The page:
6. A coated metal sheet according to claim 5, wherein the acrylic portion has a number average molecular weight of from 8,000 to 12,000.
7. A coated metal sheet according to claim 1, wherein the coating film comprises an epoxy-acrylic resin and the ratio of epoxy resin to acrylic resin in the epoxy-acrylic resin is from 100:5 to 100:50.
8. A coated metal sheet according to claim 1, wherein the coating film comprises a polyester resin which is a linear high molecular weight polyester having a number average molecular weight of from 2,000 to 40,000.
9. A coated metal sheet according to claim 8, wherein the number average molecular weight is from 5,000 to 15,000.
10. A coated metal sheet according to claim 1, wherein the coating film includes a cross-linking agent which is present in an amount from 0 to 50 parts by weight based on the weight of the epoxy resin, the epoxy-acrylic resin or the polyester resin.
11. A coated metal sheet according to claim 10, wherein the cross-linking agent is present in an amount from 0 to 30 parts by weight based on the weight of the epoxy resin, the epoxy-acrylic resin, or the polyester resin.
12. A coated metal sheet according to claim 1, wherein the coating film includes a cross-linking agent which is selected from melamine resins and polyisocyanate compounds.
13. A coated metal sheet according to claim 2, wherein the chromating solution contains 23 to 50 % by weight carbon black based on the solid content of the chromating solution.
14. A coated metal sheet according to claim 1, wherein the graphite powder is present in an amount from 30 to 70 parts by weight and the carbon black is present in an amount from 2 to 7 parts by weight based on 100 parts by weight of the epoxy resin, the epoxy-acrylic resin, or the polyester resin.
Description
TECHNICAL FIELD

This invention relates to a coated metal sheet that makes it possible to produce alkaline dry cell positive electrode cans (or anode cans) by only machining, and a positive electrode can produced using such a metal sheet.

BACKGROUND ART

Alkaline dry cells are hitherto used in low-voltage (1.5 V) power sources of strobes, shavers, table clocks, acoustic and electronic equipment and so forth. Positive electrode cans used in such cells are those produced by punching out a coated steel sheet such as a cold-rolled steel sheet or a double-side Ni-coated steel sheet and working the resulting sections by multiple drawing into desired forms (in many instances, cylinders). However, positive electrode cans made of such materials have the problems that their inside surfaces come into contact with high-concentration electrolytes and positive electrode mixtures to form oxide layers on the surfaces of the positive electrode cans, causing a lowering of cell characteristics such as short-circuit current and electromotive force as time lapses.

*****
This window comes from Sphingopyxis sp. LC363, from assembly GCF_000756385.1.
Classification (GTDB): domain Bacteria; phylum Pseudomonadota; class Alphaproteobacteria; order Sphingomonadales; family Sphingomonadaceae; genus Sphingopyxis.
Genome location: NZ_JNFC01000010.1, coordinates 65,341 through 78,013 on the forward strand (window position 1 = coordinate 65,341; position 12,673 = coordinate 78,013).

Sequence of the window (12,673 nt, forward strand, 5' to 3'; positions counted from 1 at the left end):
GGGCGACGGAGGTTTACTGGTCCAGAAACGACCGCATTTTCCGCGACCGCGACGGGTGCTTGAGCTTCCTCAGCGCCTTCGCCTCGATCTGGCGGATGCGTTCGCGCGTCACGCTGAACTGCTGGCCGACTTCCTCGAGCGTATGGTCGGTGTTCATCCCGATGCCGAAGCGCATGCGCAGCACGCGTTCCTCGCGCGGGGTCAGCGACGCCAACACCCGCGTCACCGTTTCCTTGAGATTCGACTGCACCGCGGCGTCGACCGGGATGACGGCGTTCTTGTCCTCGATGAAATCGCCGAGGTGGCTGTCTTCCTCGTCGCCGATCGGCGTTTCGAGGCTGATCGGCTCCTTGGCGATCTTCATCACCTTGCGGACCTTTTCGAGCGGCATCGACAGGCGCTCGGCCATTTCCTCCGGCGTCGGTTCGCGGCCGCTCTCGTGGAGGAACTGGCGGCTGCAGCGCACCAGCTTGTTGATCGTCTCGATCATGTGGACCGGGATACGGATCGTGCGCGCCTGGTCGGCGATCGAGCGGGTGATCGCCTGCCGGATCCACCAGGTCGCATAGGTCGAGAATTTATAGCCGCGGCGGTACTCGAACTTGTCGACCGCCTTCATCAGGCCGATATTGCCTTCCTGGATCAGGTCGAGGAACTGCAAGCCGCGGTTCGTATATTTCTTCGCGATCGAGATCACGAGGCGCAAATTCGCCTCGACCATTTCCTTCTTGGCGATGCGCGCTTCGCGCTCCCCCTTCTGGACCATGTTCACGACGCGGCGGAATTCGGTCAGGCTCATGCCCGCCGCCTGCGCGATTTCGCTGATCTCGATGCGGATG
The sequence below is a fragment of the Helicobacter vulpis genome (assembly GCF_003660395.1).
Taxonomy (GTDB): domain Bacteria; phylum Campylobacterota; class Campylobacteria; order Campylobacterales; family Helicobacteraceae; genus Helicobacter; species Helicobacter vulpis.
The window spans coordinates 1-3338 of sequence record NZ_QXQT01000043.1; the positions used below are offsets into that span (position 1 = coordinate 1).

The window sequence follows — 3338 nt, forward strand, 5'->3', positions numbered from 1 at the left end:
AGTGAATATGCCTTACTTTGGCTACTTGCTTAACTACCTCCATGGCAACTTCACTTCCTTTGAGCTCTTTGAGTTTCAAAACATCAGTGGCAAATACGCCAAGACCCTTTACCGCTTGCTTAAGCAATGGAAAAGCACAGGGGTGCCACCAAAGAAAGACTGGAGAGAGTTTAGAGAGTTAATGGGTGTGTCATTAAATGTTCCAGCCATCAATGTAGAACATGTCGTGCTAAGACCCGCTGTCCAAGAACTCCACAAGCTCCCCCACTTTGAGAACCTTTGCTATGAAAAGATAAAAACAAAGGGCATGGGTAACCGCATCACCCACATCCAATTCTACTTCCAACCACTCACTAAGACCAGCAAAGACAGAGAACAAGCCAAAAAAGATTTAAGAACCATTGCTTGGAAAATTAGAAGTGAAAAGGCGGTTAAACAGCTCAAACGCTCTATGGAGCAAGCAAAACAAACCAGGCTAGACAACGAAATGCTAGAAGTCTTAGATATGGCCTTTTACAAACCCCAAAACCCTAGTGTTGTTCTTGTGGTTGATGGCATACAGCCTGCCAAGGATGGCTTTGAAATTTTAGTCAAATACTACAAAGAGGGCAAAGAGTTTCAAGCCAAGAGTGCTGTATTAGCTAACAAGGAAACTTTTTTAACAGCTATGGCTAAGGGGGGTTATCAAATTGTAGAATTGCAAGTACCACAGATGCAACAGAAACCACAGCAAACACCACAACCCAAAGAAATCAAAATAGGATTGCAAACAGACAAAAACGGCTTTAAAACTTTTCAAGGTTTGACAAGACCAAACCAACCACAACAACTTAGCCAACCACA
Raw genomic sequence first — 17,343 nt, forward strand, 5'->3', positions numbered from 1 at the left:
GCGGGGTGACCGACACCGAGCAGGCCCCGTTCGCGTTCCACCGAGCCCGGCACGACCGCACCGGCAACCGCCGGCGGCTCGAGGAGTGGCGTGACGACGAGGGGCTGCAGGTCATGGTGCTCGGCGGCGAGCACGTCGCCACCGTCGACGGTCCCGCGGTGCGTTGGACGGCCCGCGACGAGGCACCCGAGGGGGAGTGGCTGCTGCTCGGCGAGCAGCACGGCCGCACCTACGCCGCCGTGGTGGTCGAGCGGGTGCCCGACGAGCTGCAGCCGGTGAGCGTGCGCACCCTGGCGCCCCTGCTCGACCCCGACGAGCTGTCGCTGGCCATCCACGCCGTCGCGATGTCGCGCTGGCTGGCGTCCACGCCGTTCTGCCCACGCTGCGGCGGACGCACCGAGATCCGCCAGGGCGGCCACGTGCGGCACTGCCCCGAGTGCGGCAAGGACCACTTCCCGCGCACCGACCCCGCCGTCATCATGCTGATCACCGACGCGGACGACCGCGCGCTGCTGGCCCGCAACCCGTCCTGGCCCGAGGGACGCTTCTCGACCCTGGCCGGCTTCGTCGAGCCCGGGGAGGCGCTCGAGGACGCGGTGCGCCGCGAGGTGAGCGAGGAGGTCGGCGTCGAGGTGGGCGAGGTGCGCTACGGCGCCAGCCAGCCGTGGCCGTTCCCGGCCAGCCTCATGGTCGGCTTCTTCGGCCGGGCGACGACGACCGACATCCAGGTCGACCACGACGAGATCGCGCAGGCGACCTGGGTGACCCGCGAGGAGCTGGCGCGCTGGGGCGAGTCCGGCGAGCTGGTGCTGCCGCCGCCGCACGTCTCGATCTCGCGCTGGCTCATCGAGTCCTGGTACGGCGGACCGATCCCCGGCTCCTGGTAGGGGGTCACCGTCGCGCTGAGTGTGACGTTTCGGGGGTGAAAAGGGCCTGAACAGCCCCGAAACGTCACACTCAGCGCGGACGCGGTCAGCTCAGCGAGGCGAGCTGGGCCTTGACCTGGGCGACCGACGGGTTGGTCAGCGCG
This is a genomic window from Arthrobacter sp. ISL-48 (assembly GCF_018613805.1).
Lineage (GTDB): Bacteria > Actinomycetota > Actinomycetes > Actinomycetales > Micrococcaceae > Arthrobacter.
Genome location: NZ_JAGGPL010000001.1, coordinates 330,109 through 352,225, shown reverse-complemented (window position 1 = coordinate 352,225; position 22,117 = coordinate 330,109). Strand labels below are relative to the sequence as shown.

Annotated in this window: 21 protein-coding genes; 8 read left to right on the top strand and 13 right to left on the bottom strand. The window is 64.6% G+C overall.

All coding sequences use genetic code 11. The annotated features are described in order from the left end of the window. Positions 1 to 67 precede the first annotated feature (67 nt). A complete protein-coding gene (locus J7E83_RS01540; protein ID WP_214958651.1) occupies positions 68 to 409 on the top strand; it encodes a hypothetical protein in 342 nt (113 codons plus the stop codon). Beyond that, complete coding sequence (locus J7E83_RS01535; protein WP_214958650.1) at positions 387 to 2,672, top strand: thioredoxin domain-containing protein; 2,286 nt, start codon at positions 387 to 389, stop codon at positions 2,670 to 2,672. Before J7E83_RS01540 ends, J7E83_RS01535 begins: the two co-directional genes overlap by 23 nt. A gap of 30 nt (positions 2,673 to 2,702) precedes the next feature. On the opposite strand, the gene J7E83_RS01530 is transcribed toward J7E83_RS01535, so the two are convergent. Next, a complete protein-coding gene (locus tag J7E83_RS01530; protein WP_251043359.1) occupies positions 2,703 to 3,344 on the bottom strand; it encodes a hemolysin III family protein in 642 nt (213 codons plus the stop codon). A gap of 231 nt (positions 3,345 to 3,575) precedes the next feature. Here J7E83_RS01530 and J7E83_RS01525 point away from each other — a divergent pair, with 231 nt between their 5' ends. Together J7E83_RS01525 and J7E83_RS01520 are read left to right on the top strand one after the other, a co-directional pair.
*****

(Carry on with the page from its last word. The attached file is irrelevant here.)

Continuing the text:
Now, as a countermeasure for such a problem, a method has been proposed in which the inside surface of a positive electrode is directly coated with a conductive coating composition mixed with a carbon type conductive agent in a large quantity of, e.g., 100 to 300 parts by weight based on 100 parts by weight of resin so that its corrosion resistance can be improved. This is a method in which a carbon type conductive agent as exemplified by graphite powder or acetylene black is mixed into a coating composition comprising a resin with a good alkali resistance such as polyvinyl isobutyl ether or vinyl acetate resin and the resulting coating composition is applied to the inside surface of a positive electrode can (Japanese Patent Applications Laid-open No. 58-48361 and No. 59-160959).

Application of this conductive coating composition, however, must be carried out without pretreatment of positive electrode cans and by a very cumbersome operation of spray-coating or brush-coating them one by one followed by drying, and hence has had a poor productivity. In addition, since the positive electrode cans are small in diameter and nevertheless deep, it has been very difficult from a technical viewpoint to uniformly coat the inside surfaces. Accordingly, it has been sought to provide a material from which positive electrode cans with a good quality can be efficiently produced by only machining.